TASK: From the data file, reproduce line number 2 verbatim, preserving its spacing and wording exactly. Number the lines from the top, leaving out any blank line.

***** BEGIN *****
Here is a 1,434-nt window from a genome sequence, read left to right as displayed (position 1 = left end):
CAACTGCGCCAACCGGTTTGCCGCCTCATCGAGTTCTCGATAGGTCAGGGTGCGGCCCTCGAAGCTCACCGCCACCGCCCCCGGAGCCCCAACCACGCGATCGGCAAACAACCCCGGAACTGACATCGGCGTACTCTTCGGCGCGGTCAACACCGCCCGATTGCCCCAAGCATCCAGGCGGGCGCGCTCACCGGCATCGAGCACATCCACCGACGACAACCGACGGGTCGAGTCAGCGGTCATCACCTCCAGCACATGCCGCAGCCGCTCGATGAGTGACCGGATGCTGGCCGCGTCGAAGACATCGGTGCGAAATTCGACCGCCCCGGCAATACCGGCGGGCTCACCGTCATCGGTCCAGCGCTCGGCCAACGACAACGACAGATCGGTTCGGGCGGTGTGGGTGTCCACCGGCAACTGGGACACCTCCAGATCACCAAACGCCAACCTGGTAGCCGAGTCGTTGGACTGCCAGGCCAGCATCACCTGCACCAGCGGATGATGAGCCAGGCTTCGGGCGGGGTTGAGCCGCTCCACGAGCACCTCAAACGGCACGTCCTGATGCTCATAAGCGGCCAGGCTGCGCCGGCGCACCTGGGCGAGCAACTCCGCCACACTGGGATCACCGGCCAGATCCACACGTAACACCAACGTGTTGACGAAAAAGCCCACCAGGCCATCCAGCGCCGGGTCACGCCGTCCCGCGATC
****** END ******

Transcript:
CAACTGCGCCAACCGGTTTGCCGCCTCATCGAGTTCTCGATAGGTCAGGGTGCGGCCCTCGAAGCTCACCGCCACCGCCCCCGGAGCCCCAACCACGCGATCGGCAAACAACCCCGGAACTGACATCGGCGTACTCTTCGGCGCGGTCAACACCGCCCGATTGCCCCAAGCATCCAGGCGGGCGCGCTCACCGGCATCGAGCACATCCACCGACGACAACCGACGGGTCGAGTCAGCGGTCATCACCTCCAGCACATGCCGCAGCCGCTCGATGAGTGACCGGATGCTGGCCGCGTCGAAGACATCGGTGCGAAATTCGACCGCCCCGGCAATACCGGCGGGCTCACCGTCATCGGTCCAGCGCTCGGCCAACGACAACGACAGATCGGTTCGGGCGGTGTGGGTGTCCACCGGCAACTGGGACACCTCCAGATCACCAAACGCCAACCTGGTAGCCGAGTCGTTGGACTGCCAGGCCAGCATCACCTGCACCAGCGGATGATGAGCCAGGCTTCGGGCGGGGTTGAGCCGCTCCACGAGCACCTCAAACGGCACGTCCTGATGCTCATAAGCGGCCAGGCTGCGCCGGCGCACCTGGGCGAGCAACTCCGCCACACTGGGATCACCGGCCAGATCCACACGTAACACCAACGTGTTGACGAAAAAGCCCACCAGGCCATCCAGCGCCGGGTCACGCCGTCCCGCGATC